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Sales vs. Marketing: Who Owns Post-Event Communications

people sitting in audience of an event

There is always an “it depends” when thinking about the solution for who owns post-event communications. Is it a live in person event? Is it virtual? Are their recordings of events? Can you measure registrants vs. attendees?

Even with all of this, one should think very carefully about who and how to make the touches immediately after the event.

Here is one strategy where your inside sales team should touch everything before marketing.


Regarding message: ALL MESSAGING needs to speak the the pains of the customer, not about your product. Regardless of marketing or sales contacting registrants/attendees. This is often the biggest difference I see in marketing vs. sales communications across the board. Nobody gives a shit what we do, they only care about the pains we solve. Talk about the pain you solve in THEIR CONTEXT.


  1. Marketing tries to create and find headaches
  2. Sales should be creating and finding migraines
    1. Marketing Headache – Being a sales trainer that drives a more qualified pipeline (terrible marketing speak)
    2. Sales Migraine – Teaching reps how to earn the right to ask questions, which questions to ask, and when (this paints a picture of the pain solved in a tactical and executable format. Its speaks more directly to the humanity of sales, not what someone does.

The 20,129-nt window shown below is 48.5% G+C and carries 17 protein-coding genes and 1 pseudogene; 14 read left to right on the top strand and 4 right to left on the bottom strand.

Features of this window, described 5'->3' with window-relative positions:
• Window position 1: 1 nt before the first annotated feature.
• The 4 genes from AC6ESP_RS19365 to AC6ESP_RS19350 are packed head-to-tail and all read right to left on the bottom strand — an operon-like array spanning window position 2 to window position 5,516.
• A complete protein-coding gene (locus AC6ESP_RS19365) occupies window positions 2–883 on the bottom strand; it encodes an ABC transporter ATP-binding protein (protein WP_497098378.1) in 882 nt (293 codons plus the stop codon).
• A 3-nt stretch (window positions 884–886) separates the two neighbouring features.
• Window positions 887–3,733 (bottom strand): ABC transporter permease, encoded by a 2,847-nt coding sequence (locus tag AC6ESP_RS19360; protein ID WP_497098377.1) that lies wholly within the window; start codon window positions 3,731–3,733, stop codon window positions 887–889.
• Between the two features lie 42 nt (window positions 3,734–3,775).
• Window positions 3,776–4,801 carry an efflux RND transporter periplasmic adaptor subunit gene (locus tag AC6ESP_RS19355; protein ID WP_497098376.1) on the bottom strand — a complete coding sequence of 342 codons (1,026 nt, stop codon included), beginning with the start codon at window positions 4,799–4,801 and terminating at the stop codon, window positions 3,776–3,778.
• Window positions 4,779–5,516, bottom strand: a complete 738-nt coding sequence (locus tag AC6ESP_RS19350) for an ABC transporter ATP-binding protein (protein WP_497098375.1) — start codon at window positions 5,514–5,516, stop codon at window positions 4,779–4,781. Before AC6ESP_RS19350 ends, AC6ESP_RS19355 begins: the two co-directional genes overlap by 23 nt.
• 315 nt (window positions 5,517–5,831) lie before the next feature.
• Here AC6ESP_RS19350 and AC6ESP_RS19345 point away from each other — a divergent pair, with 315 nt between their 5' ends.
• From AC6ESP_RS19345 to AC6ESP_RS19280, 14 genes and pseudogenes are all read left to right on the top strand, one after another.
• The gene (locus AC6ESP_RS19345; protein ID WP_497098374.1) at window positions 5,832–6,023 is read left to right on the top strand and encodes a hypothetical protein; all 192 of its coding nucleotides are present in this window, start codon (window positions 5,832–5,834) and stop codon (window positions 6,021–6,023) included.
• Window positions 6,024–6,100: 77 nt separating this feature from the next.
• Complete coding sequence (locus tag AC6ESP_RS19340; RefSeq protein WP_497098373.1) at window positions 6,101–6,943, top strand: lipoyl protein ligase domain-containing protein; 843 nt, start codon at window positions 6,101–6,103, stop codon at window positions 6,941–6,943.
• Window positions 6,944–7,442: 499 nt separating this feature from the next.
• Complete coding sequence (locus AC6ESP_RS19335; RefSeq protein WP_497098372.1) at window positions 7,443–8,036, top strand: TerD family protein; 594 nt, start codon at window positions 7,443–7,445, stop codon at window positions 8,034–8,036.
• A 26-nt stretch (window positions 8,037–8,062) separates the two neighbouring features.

Who? How? When?

  1. When communication should be done by a human – Any live conversation that happened should be followed up very directly and personally by a human, outside of Sales Engagement. There should be a live sequence or cadence. It should include a LinkedIn touch. It should reference the actual conversation. I am ok with Sales or Marketing doing this, as long as marketing can do “sales speak” not “marketing speak” (see above).
  2. Execution of Automation 1 – After badge scans, registrations, etc., the cadence should include live touches like phone calls, LinkedIn, email, even Twitter. From a rep, not marketing.
  3. When should marketing engage? 
    1. Maybe one touch before sales and thank them for registering/attending. However, I am not a fan of this. People know what you are doing, and if the first touch is some automated marketing thing, then that could deter future replies from a human. 
      1. Exception – If there is a recording and you want to include that, then I think that is a good first touch.
      2. Exception – If there is a recording for “on demand” for people who did not show up, but registered,. This could also be a good first touch. 
    1. Other than the exceptions mentioned, I would say sales always follows up with a live touch, real touch, and human cadence, not an automated one, or a “fake personalized automation”. 

I’m totally down for being told I am wrong on this. I am sales first, not marketing first, so I am aware of my internal bias. I hope someone can re-educate me as needed. Always looking to grow. Leave a comment below or contact me here.

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